2. The CMOS transconductor of claim 1, wherein said transconductance circuit comprises a first differential cell.
3. The CMOS transconductor of claim 2, wherein said first differential cell comprises a first and second transistor.
4. The CMOS transconductor of claim 3, wherein said distortion circuit comprises a second differential input.
5. The CMOS transconductor of claim 4, wherein said second distortion circuit comprises a third and fourth transistor.
6. The CMOS transconductor of claim 4, wherein said distortion circuit further comprises a resistance tuneable by said controller circuit.
7. The CMOS transconductor of claim 4, wherein said distortion circuit further comprises a current source tuneable by said controller circuit.
8. The CMOS transconductor of claim 4, wherein said controller circuit comprises digital circuitry and analog circuitry for changing the value of the said current source or said resistance.
9. The CMOS transconductor of claim 6 or 7, wherein said first and second transistors are biased by decoupling capacitors.
10. The CMOS transconductor of claim 9, wherein a first resistive load biases input of said transconductance circuit and a second resistive load biases inputs of said distortion circuit.
11. A CMOS mixer comprising:
a transconductance circuit for generating a first current as a function of said input voltage, said first current having a transconductance gain element and a first third-order intermodulation element in the third-order;
a tuneable distortion circuit coupled to said transconductance circuit for generating a second current having a second third-order intermodulation element of opposite phase to said first third-order intermodulation element;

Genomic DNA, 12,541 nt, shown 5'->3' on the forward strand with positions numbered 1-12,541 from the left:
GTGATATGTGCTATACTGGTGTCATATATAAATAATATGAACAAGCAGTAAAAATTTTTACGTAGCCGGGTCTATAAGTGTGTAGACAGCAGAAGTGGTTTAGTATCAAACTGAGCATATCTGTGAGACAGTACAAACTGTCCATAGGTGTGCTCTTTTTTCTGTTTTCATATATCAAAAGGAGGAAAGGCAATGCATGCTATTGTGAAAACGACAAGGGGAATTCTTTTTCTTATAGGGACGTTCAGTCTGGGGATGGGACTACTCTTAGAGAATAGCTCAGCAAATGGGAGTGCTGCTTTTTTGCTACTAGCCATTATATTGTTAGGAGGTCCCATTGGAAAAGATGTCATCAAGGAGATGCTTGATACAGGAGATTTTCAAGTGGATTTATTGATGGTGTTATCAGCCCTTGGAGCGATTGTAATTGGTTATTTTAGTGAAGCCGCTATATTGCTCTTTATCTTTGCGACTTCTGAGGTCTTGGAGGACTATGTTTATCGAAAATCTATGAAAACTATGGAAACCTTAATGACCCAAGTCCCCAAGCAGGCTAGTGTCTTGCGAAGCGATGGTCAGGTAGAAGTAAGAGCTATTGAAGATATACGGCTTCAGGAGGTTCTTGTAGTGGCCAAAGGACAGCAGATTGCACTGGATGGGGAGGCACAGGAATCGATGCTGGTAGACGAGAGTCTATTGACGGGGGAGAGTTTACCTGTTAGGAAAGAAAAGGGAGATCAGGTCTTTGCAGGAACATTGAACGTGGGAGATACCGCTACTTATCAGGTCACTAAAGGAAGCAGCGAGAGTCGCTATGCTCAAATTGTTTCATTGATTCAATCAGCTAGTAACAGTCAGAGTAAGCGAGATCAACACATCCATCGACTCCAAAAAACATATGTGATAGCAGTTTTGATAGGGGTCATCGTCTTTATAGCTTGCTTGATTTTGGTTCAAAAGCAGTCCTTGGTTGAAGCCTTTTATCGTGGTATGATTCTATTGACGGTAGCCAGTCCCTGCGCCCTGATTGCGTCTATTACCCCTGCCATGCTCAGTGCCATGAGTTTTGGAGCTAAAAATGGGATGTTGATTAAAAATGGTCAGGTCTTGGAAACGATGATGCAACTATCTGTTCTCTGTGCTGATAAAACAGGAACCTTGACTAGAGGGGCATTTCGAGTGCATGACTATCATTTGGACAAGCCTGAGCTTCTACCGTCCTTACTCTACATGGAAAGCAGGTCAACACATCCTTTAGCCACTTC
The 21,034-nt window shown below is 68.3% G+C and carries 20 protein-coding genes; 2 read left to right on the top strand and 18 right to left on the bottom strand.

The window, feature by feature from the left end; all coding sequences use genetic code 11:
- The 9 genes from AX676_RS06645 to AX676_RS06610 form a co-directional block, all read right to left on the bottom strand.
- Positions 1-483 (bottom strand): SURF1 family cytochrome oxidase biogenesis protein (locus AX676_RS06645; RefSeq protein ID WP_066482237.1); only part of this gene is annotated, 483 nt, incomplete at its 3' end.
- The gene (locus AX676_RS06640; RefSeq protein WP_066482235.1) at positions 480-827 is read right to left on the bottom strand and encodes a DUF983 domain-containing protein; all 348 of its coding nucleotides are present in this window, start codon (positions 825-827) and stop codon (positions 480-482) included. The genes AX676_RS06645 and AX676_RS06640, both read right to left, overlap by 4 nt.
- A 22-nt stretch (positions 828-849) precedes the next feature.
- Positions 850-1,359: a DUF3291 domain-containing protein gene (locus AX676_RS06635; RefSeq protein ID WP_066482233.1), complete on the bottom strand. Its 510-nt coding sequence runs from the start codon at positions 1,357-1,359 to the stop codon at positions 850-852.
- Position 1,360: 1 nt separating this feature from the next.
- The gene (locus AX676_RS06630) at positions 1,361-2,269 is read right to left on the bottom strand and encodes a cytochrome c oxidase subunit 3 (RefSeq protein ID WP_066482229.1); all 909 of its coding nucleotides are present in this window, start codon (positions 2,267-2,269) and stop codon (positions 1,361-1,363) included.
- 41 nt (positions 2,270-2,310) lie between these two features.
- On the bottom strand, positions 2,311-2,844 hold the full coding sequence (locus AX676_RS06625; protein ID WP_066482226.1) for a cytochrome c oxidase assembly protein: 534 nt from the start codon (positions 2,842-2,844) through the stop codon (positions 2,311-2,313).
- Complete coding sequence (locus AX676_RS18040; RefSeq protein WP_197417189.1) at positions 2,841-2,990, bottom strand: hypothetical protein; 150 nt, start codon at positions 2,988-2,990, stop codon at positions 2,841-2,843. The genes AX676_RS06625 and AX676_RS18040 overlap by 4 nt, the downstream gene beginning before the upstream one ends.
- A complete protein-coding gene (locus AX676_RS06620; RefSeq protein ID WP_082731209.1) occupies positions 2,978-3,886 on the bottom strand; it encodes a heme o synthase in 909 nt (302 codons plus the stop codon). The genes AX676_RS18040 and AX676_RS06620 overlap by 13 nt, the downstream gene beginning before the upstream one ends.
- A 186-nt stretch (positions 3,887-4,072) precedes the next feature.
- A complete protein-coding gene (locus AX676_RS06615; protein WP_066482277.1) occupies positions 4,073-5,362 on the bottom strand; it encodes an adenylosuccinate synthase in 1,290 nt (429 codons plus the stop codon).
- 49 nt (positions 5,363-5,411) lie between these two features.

a controller circuit for tuning said distortion circuit to adjust said second third-order intermodulation element to substantially equal said first third-order intermodulation element in amplitude, said distortion circuit and transconductance circuit arranged to sum said first and second currents generating said output current substantially having said transconductance gain element and substantially cancelling said first and second third-order intermodulation elements thereof; and
a switching circuit coupled to outputs of said transconductance and distortion circuits, for switching said output current, said switched output current converted to an output voltage by an active resistive load coupled to said switching circuit.
12. The CMOS mixer of claim 11, wherein said transconductance circuit comprises a first differential cell.
13. The CMOS mixer of claim 12, wherein said first differential cell comprises a first and second transistor.
14. The CMOS mixer of claim 13, wherein said distortion circuit comprises a second differential cell.
15. The CMOS mixer of claim 15, wherein said second differential cell comprises a third and fourth transistor.
16. The CMOS mixer of claim 15, wherein said distortion circuit further comprises a resistance load tuneable by said controller circuit.